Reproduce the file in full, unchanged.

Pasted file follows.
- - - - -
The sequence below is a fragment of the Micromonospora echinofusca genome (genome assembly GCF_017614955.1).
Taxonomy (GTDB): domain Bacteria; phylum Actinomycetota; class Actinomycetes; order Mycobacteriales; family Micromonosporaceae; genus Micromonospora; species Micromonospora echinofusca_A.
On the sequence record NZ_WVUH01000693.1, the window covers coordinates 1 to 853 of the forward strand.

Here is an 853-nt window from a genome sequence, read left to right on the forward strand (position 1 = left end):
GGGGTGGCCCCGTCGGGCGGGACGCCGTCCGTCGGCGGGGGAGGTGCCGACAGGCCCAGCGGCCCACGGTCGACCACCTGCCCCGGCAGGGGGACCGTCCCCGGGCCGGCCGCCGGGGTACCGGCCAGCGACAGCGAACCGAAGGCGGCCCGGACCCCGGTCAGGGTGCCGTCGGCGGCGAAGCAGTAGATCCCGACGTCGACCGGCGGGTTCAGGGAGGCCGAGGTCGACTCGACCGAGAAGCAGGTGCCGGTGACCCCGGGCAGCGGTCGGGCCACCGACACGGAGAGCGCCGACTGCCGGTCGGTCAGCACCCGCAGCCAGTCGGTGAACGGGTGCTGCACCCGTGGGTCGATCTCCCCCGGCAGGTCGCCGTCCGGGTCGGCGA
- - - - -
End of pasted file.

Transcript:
The sequence below is a fragment of the Micromonospora echinofusca genome (genome assembly GCF_017614955.1).
Taxonomy (GTDB): domain Bacteria; phylum Actinomycetota; class Actinomycetes; order Mycobacteriales; family Micromonosporaceae; genus Micromonospora; species Micromonospora echinofusca_A.
On the sequence record NZ_WVUH01000693.1, the window covers coordinates 1 to 853 of the forward strand.

Here is an 853-nt window from a genome sequence, read left to right on the forward strand (position 1 = left end):
GGGGTGGCCCCGTCGGGCGGGACGCCGTCCGTCGGCGGGGGAGGTGCCGACAGGCCCAGCGGCCCACGGTCGACCACCTGCCCCGGCAGGGGGACCGTCCCCGGGCCGGCCGCCGGGGTACCGGCCAGCGACAGCGAACCGAAGGCGGCCCGGACCCCGGTCAGGGTGCCGTCGGCGGCGAAGCAGTAGATCCCGACGTCGACCGGCGGGTTCAGGGAGGCCGAGGTCGACTCGACCGAGAAGCAGGTGCCGGTGACCCCGGGCAGCGGTCGGGCCACCGACACGGAGAGCGCCGACTGCCGGTCGGTCAGCACCCGCAGCCAGTCGGTGAACGGGTGCTGCACCCGTGGGTCGATCTCCCCCGGCAGGTCGCCGTCCGGGTCGGCGA